It has been more than 20 years since the FDA established that electronic documents and signatures were trustworthy and acceptable for use in clinical research (so long as they meet 21 CFR Part 11 requirements). In that time, many research organizations have taken the opportunity to free themselves of the struggle to manage mountains of paper and chase down doctors for signatures. But many have yet to make the transition.
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As a research coordinator or administrator, being buried under a mountain of paper files is something that doesn’t have to happen often before the light bulb in your head suddenly glows with the realization that there must be a better way.
Light bulbs are clicking on in similar fashion across the industry, and their accumulated illumination is shining on eRegulatory systems. The rate at which organizations are adopting eRegulatory systems makes it quite clear that it’s only a matter of time before the eRegulatory bandwagon shows up in your site’s parking lot.
New Case Study Offers Insight into an FDA Inspection from a Research Site using eRegulatory
If you find yourself standing on a railroad track, you can expect that at some point you’ll hear the distant whistle and rumble of an oncoming train. At that moment the smart decision is to step off the track in preparation of the train’s arrival.
For clinical research sites, FDA inspections are a bit like an oncoming train. They don’t whistle or rumble, but you know they are coming. You just don’t know exactly when. The difference between getting rolled over by the inspection and surviving unscathed comes down to preparation. What are you doing to step off the tracks?
From Burden to Opportunity
Remote monitoring technology initiated by sponsors often inflicts additional burden on sites, requiring them to not only print and file their regulatory documents, but scan and upload them to multiple sponsor portals, too. However, sites are beginning to identify more efficient ways to enable remote monitoring. Empowered sites are taking control and initiating technology from their side to enhance collaboration with sponsors and streamline processes, ultimately lifting their day-to-day burden.
Scenes of someone being relentlessly pursued, perhaps by zombies, vampires, flying sharks, or some combination of any or all of the above, are common on TV during Halloween season. And that’s ok. But somewhat similar scenes are also playing out in the halls of research facilities as research nurses or regulatory coordinators attempt to chase down busy Primary Investigators (PIs) whose signatures are needed on essential documents. Staff members set up ambushes, pen and documents in hand, waiting for unsuspecting PIs. Or they set out the documents where they hope the PIs will see and sign them, which only increases the chances that the documents will disappear.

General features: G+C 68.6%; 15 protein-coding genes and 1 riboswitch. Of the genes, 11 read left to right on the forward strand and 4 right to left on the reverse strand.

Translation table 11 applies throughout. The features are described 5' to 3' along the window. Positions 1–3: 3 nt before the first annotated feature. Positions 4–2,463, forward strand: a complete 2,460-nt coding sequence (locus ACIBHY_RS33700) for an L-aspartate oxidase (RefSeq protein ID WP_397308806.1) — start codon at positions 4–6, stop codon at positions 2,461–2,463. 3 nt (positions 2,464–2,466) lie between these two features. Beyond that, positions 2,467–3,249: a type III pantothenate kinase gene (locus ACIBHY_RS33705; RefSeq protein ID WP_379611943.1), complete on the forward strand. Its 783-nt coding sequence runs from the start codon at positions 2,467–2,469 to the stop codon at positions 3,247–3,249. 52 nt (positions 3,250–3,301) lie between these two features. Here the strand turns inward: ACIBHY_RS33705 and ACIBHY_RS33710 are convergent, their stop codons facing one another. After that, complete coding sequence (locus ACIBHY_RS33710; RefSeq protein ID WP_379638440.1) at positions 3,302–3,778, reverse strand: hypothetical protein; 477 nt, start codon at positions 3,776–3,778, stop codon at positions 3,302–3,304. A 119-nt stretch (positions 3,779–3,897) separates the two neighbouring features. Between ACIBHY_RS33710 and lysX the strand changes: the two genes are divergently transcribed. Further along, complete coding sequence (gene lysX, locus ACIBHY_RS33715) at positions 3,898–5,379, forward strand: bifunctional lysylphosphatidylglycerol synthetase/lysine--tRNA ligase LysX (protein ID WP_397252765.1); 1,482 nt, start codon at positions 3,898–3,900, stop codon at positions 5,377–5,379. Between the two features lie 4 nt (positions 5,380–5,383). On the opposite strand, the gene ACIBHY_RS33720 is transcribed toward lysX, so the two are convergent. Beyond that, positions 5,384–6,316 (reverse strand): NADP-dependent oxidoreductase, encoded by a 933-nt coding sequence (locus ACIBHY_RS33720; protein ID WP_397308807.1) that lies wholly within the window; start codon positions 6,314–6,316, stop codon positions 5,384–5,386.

Flooding in Houston. Wildfires in Sonoma. Utter devastation in San Juan. Natural disaster has dominated recent headlines, providing a sobering reminder of just how susceptible we are to the power of nature. Watching the news coverage of people struggling to rebuild lives, homes, and businesses, I find myself wondering if it is even possible to be prepared for such incredible destruction. There are limitations to how much you can protect yourself and your property, and given the level of destructive force on display in recent disasters, it seems the only truly viable precaution is to be somewhere else.
It’s an increasingly common occurrence at clinical research sites, that moment of realization that the organization is choking on paper. A blizzard of documents and a mountain of bulging folders crushing efficiency and slowing processes to the point that a fleeting thought about a splash of lighter fluid and a well-placed match might pass through the mind of a harried site executive.Cooler heads prevail, of course, and far less incendiary solutions are readily available.
Complion has been such a solution for a great many research sites, including South Texas Cardiovascular Consultants (STCC), a research hospital that serves patients in four locations throughout Texas.
How the right partner can smooth the path to a fully compliant regulatory and document management system
Efforts to transition to a streamlined paperless operation are unquestionably worthwhile. But the characteristic increases in efficiency are of little value if the transformed organization falls short of 21 CFR Part 11 compliance. That is why it is critically important that every step on the path to the paperless transformation is guided by professionals who are deeply, intimately familiar with the requirements for compliance.